Conjuring Traditions of Resistance in Nineteenth Century Narratives of Slavery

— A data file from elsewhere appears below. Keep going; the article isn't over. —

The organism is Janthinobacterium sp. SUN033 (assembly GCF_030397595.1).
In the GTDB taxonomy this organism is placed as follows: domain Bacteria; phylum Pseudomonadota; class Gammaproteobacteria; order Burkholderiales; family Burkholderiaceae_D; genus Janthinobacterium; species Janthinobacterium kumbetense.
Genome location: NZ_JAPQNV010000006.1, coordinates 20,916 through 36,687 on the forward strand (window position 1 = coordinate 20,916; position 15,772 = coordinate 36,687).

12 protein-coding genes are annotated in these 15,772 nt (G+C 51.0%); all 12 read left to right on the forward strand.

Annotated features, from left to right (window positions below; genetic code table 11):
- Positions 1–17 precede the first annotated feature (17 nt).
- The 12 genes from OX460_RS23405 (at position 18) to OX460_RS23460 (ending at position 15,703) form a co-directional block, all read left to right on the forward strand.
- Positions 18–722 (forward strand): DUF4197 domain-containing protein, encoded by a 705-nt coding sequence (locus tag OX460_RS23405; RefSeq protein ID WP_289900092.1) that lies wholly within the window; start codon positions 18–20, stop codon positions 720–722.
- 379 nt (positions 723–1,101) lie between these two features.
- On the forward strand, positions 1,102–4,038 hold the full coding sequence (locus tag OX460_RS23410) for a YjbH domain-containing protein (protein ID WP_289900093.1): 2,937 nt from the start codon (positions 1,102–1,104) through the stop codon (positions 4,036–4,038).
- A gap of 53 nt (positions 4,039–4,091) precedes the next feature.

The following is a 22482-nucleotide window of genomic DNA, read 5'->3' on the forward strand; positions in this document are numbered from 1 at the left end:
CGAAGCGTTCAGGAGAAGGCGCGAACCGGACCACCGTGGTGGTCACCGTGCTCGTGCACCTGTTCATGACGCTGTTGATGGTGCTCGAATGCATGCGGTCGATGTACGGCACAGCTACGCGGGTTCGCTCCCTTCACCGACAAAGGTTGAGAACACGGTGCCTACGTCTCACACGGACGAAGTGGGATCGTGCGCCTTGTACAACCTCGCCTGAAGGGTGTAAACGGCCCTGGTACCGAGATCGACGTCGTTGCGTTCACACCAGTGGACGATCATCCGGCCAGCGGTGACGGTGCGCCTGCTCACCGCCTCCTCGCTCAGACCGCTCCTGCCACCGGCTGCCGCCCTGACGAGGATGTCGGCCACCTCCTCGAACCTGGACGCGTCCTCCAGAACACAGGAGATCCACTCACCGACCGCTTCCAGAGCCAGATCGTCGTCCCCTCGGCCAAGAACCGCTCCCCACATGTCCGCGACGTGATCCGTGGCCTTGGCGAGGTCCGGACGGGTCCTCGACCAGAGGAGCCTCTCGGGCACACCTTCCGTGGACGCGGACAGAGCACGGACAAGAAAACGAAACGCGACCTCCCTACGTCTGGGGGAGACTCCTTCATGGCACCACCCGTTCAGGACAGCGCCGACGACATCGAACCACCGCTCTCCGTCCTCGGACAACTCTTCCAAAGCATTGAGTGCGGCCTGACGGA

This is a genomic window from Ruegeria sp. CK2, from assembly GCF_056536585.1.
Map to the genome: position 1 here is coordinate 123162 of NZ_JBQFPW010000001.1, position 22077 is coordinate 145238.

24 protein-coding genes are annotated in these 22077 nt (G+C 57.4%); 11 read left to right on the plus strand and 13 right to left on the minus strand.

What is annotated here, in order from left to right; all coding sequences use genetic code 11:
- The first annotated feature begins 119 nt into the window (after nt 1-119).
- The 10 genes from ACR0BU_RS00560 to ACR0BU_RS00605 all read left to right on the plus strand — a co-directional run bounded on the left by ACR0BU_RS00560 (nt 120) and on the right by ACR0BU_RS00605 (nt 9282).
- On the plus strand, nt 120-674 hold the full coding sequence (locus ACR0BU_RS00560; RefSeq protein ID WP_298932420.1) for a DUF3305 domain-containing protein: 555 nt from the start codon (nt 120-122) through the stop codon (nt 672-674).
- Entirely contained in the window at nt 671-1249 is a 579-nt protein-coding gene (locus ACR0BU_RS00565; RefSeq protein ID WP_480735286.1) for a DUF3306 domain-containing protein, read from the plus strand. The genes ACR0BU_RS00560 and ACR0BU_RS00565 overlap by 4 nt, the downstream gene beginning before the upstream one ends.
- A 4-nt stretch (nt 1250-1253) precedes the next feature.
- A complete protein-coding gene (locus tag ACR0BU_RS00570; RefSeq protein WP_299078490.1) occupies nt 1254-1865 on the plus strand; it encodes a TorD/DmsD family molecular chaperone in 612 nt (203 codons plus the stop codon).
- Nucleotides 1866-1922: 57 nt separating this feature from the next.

When William Grimes published his autobiographical slave narrative in 1825, he offered more than a detailed recollection of his self-emancipation from enslavement. His narrative also provides an account of the various conjuring acts as resistance that enslaved Black people engaged to counter the violence enacted by white enslavers. While enslaved Black people's engagements with conjuring acts grew from an exigency to survive the day-to-day atrocities of slavery, these conjuring acts also represent the retentions of African cultural practices and the development of pan-African identities. It is through the preservation of the traditions from their African cultures that developed out of modes of religion, spirituality, and folklore that various pan-African identities took shape. I suggest that by inscribing conjuring acts such as tricksterism and Hoodoo into their narratives, slave narrative authors reveal that there are numerous Africanisms that not only survived the Middle Passage but also shaped the resistance strategies of enslaved Black people and fostered cultural memory. Through their display of conjuring acts, William Grimes as well as authors such as Frederick Douglass, Henry Bibb, and Harriet Jacobs composed counternarratives that challenged the perceptions of the white status quo's attestations of Black people's inhumanity. Informed by the pan-African identities that manifested in the Atlantic world, they reaffirm ideas of Black humanity. In addition, the African diasporic practices (conjure) Black slave narrative authors capture in their texts remain present and ever evolving beyond nineteenth century writings.